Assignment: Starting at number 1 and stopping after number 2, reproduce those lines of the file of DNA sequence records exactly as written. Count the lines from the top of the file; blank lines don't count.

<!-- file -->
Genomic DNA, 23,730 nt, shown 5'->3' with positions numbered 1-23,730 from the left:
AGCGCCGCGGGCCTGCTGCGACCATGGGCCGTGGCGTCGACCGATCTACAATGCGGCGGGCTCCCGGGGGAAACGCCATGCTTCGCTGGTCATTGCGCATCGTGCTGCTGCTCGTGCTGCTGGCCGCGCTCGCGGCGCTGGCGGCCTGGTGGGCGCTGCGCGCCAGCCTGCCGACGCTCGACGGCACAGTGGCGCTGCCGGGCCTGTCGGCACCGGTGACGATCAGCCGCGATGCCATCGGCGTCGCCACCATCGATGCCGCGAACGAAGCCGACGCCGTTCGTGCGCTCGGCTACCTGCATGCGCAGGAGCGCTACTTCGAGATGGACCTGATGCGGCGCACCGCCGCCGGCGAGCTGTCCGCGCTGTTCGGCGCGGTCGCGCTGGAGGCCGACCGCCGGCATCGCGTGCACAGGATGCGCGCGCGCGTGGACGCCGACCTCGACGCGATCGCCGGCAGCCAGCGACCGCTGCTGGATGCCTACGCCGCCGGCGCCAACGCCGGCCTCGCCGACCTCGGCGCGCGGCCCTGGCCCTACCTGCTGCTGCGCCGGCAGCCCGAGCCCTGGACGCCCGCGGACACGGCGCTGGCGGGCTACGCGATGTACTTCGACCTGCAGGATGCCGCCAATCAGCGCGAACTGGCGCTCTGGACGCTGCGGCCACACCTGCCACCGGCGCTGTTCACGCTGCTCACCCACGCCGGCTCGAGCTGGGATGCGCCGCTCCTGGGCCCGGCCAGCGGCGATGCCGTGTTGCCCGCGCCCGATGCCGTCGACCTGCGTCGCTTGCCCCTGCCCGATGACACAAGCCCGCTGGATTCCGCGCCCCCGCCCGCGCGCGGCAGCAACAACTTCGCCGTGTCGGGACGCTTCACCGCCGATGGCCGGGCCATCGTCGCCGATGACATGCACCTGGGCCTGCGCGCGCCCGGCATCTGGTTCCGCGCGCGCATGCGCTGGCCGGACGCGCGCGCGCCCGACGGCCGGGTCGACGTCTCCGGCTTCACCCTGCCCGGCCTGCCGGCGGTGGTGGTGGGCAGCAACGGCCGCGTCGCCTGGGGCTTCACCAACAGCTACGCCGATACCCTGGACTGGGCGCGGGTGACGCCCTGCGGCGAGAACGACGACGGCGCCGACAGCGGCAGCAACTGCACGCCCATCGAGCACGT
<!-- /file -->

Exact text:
Genomic DNA, 23,730 nt, shown 5'->3' with positions numbered 1-23,730 from the left:
AGCGCCGCGGGCCTGCTGCGACCATGGGCCGTGGCGTCGACCGATCTACAATGCGGCGGGCTCCCGGGGGAAACGCCATGCTTCGCTGGTCATTGCGCATCGTGCTGCTGCTCGTGCTGCTGGCCGCGCTCGCGGCGCTGGCGGCCTGGTGGGCGCTGCGCGCCAGCCTGCCGACGCTCGACGGCACAGTGGCGCTGCCGGGCCTGTCGGCACCGGTGACGATCAGCCGCGATGCCATCGGCGTCGCCACCATCGATGCCGCGAACGAAGCCGACGCCGTTCGTGCGCTCGGCTACCTGCATGCGCAGGAGCGCTACTTCGAGATGGACCTGATGCGGCGCACCGCCGCCGGCGAGCTGTCCGCGCTGTTCGGCGCGGTCGCGCTGGAGGCCGACCGCCGGCATCGCGTGCACAGGATGCGCGCGCGCGTGGACGCCGACCTCGACGCGATCGCCGGCAGCCAGCGACCGCTGCTGGATGCCTACGCCGCCGGCGCCAACGCCGGCCTCGCCGACCTCGGCGCGCGGCCCTGGCCCTACCTGCTGCTGCGCCGGCAGCCCGAGCCCTGGACGCCCGCGGACACGGCGCTGGCGGGCTACGCGATGTACTTCGACCTGCAGGATGCCGCCAATCAGCGCGAACTGGCGCTCTGGACGCTGCGGCCACACCTGCCACCGGCGCTGTTCACGCTGCTCACCCACGCCGGCTCGAGCTGGGATGCGCCGCTCCTGGGCCCGGCCAGCGGCGATGCCGTGTTGCCCGCGCCCGATGCCGTCGACCTGCGTCGCTTGCCCCTGCCCGATGACACAAGCCCGCTGGATTCCGCGCCCCCGCCCGCGCGCGGCAGCAACAACTTCGCCGTGTCGGGACGCTTCACCGCCGATGGCCGGGCCATCGTCGCCGATGACATGCACCTGGGCCTGCGCGCGCCCGGCATCTGGTTCCGCGCGCGCATGCGCTGGCCGGACGCGCGCGCGCCCGACGGCCGGGTCGACGTCTCCGGCTTCACCCTGCCCGGCCTGCCGGCGGTGGTGGTGGGCAGCAACGGCCGCGTCGCCTGGGGCTTCACCAACAGCTACGCCGATACCCTGGACTGGGCGCGGGTGACGCCCTGCGGCGAGAACGACGACGGCGCCGACAGCGGCAGCAACTGCACGCCCATCGAGCACGT